Archive for the ‘Art’ Category
1. Pizza Pilgrims permanent home on Dean Street in Soho has stolen my heart. Although all that usually takes is somewhere that serves a Negroni (they do) the pizza’s here are the best in London served by happy smiles and polite staff (the complete opposite of how Pizza East seem to be serving people recently). Order the Napoli Salami and you’ll never look at a pepperoni again. I’ll be making many return visits for a pizza fix and next time I want to save room for Affogato (vanilla ice cream with a shot of espresso). Two pizzas and four (alcoholic of course) drinks came to £36.50.
2. Aside from my sister chanting “Margaret Thatcher, milk snatcher” Have I Got News For You, and especially Ian Hislop, was the first thing to make me not only pay attention to politics and the press (closer bed fellows than we once thought) but to also make me question what I was being fed. That would have been as a teenager (it’s been running for twenty-three years). This week I got to sit in the studio audience, completely in awe and giddy with nerdy happiness. Amazing experience.
3. I was heartbroken when LCD Soundsystem called it a day. But my heart is slowly healing seeing as James Murphy is filling his time remixing, elongating and producing tracks from some of my favourite artists. This week his mix of David Bowie’s Love is Lost.
4. You only have one more week to see The Memory Palace at the V&A, it’s worth dashing to South Kensington for. Hari Kunzru latest work of fiction is a walk in book with illustrations from illustrators, designers and typographers, set in future London. From lamenting the NHS to glimpses of our Olympic Village in ruins. You get to save one memory in this future. In the V&A you get to submit yours at the end.
5. The Science Museum has opened a Media Space and launches with Only In England. Photographs by Tony Ray-Jones and Martin Parr. This runs until March 2014, photographers and people curious in our culture and social characteristics would find this fascinating. Both men documented English life, focusing on our seaside towns. Shots of Margate and Broadstairs especially giving me that warm cosy feeling of reminiscing of our family holidays to those destinations. Above is Tony Ray-Jones approach to photography tips, don’t take boring pictures being my favourite. Below is from his note-book.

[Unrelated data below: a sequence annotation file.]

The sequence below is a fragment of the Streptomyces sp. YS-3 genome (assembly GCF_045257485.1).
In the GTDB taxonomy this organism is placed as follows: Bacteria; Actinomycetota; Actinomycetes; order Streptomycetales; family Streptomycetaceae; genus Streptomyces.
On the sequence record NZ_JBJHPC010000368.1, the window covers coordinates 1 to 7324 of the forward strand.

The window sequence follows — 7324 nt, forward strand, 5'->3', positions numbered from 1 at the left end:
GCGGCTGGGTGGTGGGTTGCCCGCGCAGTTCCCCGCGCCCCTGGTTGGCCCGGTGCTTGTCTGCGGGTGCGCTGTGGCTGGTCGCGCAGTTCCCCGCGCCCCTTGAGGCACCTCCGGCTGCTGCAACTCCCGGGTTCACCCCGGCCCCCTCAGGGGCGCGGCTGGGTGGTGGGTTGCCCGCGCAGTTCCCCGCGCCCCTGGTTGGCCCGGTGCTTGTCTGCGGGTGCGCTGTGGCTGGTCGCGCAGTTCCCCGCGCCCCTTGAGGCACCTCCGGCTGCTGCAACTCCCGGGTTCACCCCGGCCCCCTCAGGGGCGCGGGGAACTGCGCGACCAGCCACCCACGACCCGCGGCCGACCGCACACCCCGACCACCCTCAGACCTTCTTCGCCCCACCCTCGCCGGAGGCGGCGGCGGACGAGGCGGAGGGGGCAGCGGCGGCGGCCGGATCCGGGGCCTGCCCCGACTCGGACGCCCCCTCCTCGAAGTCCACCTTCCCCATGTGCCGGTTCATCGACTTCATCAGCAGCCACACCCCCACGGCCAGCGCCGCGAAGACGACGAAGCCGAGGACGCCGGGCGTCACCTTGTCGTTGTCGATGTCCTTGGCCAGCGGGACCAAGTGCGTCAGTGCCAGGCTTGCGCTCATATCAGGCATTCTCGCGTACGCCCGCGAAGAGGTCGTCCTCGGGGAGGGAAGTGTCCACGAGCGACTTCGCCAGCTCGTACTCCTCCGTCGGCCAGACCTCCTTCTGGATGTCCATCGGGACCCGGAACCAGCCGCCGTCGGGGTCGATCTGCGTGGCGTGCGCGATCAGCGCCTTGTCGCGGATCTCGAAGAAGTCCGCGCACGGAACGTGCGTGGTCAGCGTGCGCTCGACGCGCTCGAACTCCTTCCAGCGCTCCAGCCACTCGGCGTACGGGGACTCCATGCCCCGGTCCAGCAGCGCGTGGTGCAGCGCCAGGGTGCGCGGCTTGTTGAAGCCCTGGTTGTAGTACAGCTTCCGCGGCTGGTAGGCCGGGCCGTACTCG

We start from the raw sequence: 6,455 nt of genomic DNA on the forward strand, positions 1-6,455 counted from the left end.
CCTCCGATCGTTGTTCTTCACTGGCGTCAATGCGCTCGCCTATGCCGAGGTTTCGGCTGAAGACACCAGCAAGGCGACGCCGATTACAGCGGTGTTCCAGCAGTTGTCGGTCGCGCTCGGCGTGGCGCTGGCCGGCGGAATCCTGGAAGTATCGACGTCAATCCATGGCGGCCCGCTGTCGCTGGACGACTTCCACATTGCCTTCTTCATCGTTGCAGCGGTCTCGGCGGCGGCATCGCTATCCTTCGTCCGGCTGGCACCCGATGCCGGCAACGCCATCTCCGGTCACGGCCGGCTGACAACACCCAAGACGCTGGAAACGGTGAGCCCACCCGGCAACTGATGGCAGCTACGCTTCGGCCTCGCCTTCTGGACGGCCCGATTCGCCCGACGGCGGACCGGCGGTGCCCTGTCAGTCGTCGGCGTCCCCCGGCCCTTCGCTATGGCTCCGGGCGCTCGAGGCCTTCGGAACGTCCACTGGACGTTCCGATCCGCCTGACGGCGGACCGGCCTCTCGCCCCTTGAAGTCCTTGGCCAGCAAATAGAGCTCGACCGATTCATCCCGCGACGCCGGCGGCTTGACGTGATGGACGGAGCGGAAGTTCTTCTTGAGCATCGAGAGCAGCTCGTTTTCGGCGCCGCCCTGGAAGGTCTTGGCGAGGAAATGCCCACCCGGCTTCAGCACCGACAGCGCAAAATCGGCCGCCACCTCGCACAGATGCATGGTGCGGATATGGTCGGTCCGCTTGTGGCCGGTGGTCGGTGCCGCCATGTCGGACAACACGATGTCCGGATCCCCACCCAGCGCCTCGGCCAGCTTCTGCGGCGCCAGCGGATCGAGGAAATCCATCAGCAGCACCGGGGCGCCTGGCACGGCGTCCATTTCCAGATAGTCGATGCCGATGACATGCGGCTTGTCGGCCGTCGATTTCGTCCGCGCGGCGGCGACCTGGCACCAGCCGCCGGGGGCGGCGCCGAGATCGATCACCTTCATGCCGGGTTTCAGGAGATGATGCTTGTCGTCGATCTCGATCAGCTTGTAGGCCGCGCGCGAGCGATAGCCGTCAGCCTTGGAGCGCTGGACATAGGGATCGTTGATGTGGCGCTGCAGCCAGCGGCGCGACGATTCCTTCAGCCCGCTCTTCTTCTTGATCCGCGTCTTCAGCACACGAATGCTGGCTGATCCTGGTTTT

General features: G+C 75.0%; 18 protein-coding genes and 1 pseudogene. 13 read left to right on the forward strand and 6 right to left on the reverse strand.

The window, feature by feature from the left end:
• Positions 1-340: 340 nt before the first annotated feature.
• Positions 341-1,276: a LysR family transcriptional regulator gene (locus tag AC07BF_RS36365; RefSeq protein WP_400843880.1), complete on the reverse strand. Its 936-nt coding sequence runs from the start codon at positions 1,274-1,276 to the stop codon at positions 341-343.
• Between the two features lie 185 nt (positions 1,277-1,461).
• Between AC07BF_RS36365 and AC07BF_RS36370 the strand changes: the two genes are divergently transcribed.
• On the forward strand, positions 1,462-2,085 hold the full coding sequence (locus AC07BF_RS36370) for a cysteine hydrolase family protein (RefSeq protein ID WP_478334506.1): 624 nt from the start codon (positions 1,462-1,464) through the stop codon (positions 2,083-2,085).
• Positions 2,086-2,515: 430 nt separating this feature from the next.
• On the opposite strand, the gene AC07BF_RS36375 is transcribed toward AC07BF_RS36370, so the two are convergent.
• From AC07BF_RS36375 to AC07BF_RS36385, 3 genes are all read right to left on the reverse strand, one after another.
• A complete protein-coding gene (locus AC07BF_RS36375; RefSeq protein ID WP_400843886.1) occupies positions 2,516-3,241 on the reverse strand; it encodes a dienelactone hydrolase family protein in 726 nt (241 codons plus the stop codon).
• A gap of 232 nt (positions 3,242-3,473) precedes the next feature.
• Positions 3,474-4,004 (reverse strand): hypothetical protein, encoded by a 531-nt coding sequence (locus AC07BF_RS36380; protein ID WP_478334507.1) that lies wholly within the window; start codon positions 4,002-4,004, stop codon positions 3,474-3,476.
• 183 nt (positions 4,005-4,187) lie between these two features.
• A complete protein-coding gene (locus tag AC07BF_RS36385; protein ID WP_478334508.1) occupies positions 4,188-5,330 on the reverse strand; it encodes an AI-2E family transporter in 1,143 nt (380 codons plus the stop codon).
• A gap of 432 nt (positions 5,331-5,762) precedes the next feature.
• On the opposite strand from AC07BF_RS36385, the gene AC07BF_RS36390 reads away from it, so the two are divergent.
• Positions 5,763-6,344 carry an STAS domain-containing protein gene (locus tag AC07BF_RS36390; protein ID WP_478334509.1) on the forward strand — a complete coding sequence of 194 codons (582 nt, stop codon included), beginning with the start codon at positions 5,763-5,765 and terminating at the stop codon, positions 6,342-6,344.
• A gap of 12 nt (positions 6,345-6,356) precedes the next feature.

“British characteristics and qualities.
Love of tradition
1. Any Shoreditch local will recognise George the Dog and John the Artist from his usual spot outside Dishoom on Shoreditch High Street. John Dolan is an amazing London artist and has often found himself homeless, I got to meet both man and dog. He has sat sketching the ever-changing surrounding area over the past couple of years and this has resulted in his first exhibition, hosted by Howard Griffin Gallery. Well known street artists have collaborated with him for the exhibition. When I visited all but one of his paintings had been sold, one that praised David Cameron on a bill board (yet look closer and you’ll see what John really thinks, don’t be fooled). The exhibition is due to end this Thursday but Bird at the gallery told me they’re hoping to extend it. Do whatever it takes to visit. My cockles are throughly warmed this evening.
2. I have just finished Falling and Laughing: The Restoration of Edwyn Collins by Grace Maxwell. Told from Grace’s, Edwyn’s wifes, point of view after he unexpectedly suffered a stroke in February 2005. An honest account of the long road to recovery, the effect it had on both Edwyn and his family, the small and significant triumphs, the precious moments of laughter and the steely determination it takes to keep taking one step at a time. A book that will make you count your blessings and help find perspective.
3. Solange has released a video to accompany her amazing track Lovers In The Parking Lot. I desperately want light up laces and acid house pants now. Stylish and sharp. Oh to have one bone as cool as her in my body.